In the Uniting Church baptismal liturgy (taken from Uniting in Worship 2), the exchange begins with this question from the minister:
Friends in Christ, will you promise to maintain a life of worship teaching, witness and service so that he/she/they may grow to maturity in Christ?
And the congregation is invited to respond as follows:
With God's help, we will live out our baptism as a loving community in Christ: nurturing one another in faith, upholding one another in prayer, and encouraging one another in service until Christ comes.
William Temple
It was a commonplace of twentieth-century ecclesiology that church exists only for mission, or in the words of William Temple's famous aphorism, 'the church is the only organisation which exists for the sake of its non-members'.  I think this exchange in the baptismal service offers a parallel insight into the internal dynamics of church life: my participation in congregational life is oriented towards the other members of the congregation. It's a serious challenge and one that is, in my experience, difficult to live up to. Just as congregational life needs to be oriented to the church's call to serve the world, so my participation in congregational life is not to be oriented to meeting my needs or satisfying my preferences, but to building up the congregation that all may grow to maturity in Christ. (Of course any congregation will have its more vulnerable members whose own needs make it hard for them to be oriented to the needs of others. The inclusion of such members is, of course, another measure of the Christian character of any congregation.)

The exchange in the baptismal liturgy reminds us that the orientation of the church to the world begins with what could be called the 'congregational discipline' of orienting our congregational participation to the growth in grace and love of the whole congregation. In doing so, we are, of course, doing nothing other than what we are asked to promise to do: to live out our baptism. Is there any more basic way of understanding congregational life than a mutual commitment to 'live out our baptism'?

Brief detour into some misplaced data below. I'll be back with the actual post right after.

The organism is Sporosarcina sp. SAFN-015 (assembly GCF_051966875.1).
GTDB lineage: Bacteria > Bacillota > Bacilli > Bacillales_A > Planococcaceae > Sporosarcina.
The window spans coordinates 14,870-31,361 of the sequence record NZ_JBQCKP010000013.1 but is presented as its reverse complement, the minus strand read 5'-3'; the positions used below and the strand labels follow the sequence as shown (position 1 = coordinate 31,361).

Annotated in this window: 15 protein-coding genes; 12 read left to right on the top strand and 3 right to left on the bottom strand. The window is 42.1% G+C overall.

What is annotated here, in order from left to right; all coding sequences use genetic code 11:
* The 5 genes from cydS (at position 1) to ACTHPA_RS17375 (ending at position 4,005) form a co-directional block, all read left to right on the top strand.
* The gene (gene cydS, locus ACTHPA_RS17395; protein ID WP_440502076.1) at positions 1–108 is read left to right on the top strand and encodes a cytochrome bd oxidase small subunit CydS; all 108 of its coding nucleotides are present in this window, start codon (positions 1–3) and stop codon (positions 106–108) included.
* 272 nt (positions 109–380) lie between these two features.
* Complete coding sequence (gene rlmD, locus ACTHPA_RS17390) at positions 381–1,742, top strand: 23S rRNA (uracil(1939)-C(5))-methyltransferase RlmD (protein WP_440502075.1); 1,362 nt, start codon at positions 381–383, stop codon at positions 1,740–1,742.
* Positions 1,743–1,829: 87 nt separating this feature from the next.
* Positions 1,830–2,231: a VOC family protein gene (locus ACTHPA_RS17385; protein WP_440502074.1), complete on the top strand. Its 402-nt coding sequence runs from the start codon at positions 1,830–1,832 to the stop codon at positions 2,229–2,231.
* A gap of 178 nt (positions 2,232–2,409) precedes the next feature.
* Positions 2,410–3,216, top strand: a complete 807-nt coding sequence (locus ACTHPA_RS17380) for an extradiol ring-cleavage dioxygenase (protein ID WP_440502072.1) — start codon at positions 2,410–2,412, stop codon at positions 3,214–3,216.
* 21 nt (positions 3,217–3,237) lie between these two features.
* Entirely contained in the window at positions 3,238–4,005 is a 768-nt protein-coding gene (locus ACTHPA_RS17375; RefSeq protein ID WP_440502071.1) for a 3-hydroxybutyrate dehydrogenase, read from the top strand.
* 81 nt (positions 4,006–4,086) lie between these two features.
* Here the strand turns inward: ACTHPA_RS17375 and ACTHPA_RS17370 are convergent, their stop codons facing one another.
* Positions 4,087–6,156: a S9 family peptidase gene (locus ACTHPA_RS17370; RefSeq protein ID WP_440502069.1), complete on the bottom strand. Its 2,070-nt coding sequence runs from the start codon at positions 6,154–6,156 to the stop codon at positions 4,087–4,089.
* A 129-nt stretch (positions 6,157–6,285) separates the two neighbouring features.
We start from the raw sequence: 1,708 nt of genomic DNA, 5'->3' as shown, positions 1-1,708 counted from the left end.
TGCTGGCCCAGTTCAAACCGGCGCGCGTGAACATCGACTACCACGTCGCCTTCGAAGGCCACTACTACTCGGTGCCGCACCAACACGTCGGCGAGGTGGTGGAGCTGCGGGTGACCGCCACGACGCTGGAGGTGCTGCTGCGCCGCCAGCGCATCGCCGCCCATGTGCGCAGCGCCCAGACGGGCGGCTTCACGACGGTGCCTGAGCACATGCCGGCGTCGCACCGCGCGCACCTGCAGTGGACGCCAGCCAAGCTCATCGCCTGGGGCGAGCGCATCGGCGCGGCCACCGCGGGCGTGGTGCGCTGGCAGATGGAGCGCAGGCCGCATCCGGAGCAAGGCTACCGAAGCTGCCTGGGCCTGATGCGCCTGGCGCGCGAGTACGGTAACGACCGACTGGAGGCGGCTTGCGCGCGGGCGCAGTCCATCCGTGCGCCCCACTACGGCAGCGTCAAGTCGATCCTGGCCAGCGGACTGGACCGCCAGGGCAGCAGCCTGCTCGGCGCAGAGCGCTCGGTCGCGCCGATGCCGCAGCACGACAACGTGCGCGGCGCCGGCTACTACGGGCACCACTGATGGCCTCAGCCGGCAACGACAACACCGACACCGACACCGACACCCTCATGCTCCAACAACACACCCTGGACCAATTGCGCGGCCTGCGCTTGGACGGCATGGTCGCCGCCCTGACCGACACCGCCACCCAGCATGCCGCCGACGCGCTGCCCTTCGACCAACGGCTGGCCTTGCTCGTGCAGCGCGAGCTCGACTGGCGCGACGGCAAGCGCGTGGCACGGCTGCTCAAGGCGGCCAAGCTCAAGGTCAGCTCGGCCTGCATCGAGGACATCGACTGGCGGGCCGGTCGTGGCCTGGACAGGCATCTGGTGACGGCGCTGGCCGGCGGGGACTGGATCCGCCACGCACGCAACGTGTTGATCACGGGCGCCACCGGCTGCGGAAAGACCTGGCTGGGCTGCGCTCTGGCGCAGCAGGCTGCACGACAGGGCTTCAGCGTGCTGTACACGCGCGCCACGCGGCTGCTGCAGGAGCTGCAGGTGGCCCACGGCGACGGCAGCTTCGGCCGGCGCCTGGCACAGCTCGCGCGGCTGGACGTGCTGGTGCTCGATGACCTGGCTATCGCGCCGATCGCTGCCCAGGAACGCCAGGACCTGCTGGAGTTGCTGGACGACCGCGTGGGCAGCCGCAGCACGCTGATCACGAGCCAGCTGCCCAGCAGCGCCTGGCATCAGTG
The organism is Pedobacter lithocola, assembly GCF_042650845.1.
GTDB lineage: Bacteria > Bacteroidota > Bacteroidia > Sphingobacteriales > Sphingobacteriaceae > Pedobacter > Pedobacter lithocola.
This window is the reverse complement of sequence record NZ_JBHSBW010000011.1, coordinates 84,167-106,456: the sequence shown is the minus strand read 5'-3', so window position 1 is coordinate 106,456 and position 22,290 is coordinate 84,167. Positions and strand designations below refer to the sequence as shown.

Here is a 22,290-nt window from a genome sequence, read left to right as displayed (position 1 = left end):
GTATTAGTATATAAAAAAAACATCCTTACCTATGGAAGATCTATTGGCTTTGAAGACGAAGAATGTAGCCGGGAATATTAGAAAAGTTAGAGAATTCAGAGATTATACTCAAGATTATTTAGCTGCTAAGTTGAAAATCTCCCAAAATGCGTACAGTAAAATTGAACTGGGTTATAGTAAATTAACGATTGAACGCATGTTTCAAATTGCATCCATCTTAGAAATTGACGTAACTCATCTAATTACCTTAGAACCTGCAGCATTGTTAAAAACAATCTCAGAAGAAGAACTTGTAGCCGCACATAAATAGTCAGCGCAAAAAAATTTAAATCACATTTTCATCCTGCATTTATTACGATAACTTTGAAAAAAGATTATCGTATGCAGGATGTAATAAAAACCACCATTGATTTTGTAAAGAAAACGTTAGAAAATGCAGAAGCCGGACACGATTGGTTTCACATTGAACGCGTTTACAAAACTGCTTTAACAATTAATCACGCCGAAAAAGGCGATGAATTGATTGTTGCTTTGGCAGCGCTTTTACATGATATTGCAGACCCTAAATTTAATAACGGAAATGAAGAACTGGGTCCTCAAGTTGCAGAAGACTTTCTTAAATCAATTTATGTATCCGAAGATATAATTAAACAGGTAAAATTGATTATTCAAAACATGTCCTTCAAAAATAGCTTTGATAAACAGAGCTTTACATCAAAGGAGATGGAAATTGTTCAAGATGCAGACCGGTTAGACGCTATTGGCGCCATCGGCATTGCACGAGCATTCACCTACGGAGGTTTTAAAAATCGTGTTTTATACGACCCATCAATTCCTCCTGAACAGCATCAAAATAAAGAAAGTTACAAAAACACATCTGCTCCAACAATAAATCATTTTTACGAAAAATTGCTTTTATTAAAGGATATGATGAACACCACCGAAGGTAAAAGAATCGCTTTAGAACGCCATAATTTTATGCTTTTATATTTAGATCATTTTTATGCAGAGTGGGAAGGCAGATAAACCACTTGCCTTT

Whether or not these are the most important words spoken in congregational worship is an open question, but their importance can't be underestimated. And, it is good that we hear them whenever our congregations conduct a baptism. They warrant being the last words here:
With God's help, we will live out our baptism as a loving community in Christ: nurturing one another in faith, upholding one another in prayer, and encouraging one another in service until Christ comes.

Wednesday, February 3, 2016

Books Worth Reading (4): God's Advocates by Rupert Shortt

Rupert Shortt, God's Advocates: Christian Thinkers in Conversation (London: DLT, 2005).

This book has been around for over a decade. It deserves a wider reading than (at least from my observations) it appears to have had. It consists of 'conversations' (but think seminar-room conversations rather than fireside chats!) between the editor, Rupert Shortt and 18 leading Christian thinkers from largely English-speaking contexts. All are academics or scholars: "established names and newer voices - in and on the fringes of the Anglophone world" (ix). Whilst acknowledging the largely Western (both theological and cultural) provenance of his conversation partners, Shortt points out that they represent a certain diversity (and there is certainly theological, ethnic, gender, and generational-diversity among his chosen theologians). Yet he also points to a certain consensus among them: "if my collaborators have a premise in common, it is that theology has recovered its nerve notably in recent years, especially in North America and Britain, and this confidence springs from renewed esteem for Christianity's core resources rather than a thirst for simplistic certainties" (ix). They are, in other words, united by a certain kind of ressourcement - in defiance of both secularism's and modern theology's ambivalence towards, if not rejection of, ancient wisdom. Yet all are equally oriented to the contemporary challenges of faith: issues of gender, race, medical ethics, sexuality, pacificism, linguistics, epistemology, Christian-Muslim relations, and many others are the fields where the ideas of classical Christianity are brought into play.